Ruby Dhand (she/her), B.A., M.A., LL.B., LL.M., Ph.D., is an Associate Professor in the Faculty of Law at Thompson Rivers University (TRU). Ruby has worked as a human rights lawyer, specializing in disability law and mental health law. She led the development and establishment of the TRU Community Legal Clinic, the faculty’s first clinical law program. Her major areas of research are mental health law (civil and forensic), human rights law, health law, disability law, access to justice, the impact of race, culture, ethnicity and other intersectional factors upon the law, clinical legal education and community lawyering. At TRU’s Faculty of Law, she teaches Mental Health Law, Health Law, Human Rights Law, Clinical Legal Education and Community Lawyering

Myrna McCallum

Myrna McCallum (she/her) is an Indigenous lawyer and the host of “The Trauma-Informed Lawyer” Podcast. In 2020, the Federal Department of Justice awarded Myrna their first ever Excellence in Legal Practice and Victim Support Award

Episode 1: Homophobia & Transphobia in Law and Legal Culture

Hema Vyas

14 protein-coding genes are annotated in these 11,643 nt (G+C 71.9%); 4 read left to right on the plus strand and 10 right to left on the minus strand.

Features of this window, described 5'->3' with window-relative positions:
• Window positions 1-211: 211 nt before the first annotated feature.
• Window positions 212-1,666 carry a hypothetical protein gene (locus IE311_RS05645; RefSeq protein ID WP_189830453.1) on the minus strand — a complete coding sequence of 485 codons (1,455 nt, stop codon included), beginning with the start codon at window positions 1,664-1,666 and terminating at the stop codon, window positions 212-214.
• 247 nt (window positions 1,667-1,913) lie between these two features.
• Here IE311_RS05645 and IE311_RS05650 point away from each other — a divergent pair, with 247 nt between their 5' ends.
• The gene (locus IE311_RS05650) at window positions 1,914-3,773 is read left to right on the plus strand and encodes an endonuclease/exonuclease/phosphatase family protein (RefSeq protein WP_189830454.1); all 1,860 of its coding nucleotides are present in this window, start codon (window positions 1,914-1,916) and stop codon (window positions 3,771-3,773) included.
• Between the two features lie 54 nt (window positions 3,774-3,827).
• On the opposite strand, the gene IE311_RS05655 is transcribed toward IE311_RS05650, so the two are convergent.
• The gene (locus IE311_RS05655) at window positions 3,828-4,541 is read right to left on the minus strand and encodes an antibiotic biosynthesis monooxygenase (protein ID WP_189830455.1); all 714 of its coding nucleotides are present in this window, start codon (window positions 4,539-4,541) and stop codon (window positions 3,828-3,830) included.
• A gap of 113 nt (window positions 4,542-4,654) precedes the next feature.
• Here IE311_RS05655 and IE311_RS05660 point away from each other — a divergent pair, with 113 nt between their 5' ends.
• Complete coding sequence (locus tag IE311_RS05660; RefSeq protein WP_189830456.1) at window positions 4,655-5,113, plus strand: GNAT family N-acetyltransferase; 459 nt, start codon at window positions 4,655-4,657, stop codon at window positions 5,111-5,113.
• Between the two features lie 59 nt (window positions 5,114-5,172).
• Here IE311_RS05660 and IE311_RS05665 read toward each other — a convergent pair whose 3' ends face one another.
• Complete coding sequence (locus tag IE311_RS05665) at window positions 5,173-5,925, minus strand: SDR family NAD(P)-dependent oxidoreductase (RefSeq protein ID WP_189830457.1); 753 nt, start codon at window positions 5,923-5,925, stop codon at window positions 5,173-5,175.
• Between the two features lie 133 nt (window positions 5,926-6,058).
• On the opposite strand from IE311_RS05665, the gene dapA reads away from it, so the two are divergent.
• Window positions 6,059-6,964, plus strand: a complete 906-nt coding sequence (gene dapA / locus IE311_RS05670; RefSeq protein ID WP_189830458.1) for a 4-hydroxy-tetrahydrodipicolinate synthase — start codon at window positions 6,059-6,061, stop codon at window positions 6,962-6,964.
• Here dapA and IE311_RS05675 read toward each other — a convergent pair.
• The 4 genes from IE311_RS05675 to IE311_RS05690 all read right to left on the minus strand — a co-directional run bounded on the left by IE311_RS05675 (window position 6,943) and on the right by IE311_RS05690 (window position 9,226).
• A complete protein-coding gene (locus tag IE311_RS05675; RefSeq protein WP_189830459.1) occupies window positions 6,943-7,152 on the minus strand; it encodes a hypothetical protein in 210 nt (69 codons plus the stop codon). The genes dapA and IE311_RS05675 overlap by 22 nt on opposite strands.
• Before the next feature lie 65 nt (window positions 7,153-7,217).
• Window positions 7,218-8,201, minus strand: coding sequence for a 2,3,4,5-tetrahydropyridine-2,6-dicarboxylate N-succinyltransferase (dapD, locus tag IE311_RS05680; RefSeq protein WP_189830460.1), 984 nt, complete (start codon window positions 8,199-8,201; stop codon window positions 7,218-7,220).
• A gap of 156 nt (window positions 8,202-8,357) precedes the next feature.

Hema Krueger Vyas is a Winnipeg-based queer Gujarati educator who is passionate about health education and creating safer spaces for healthier communities. Hema is a director of Red Tent, an organization that provides anti-oppression education, crisis response and physical safer spaces to festivals, venues, and organizations. Over the past decade, she has worked as a health educator throughout Manitoba educating youth on topics of sexual health, substance use, mental health, and anti-oppression. Hema is currently the Human Rights and Sexual Violence Advisor to the University of Winnipeg, she sits on the board of the Women’s Health Clinic as the chair of Equity & Inclusion Accountability, and is a member of Camp Aurora’s BIPOC Advisory Team.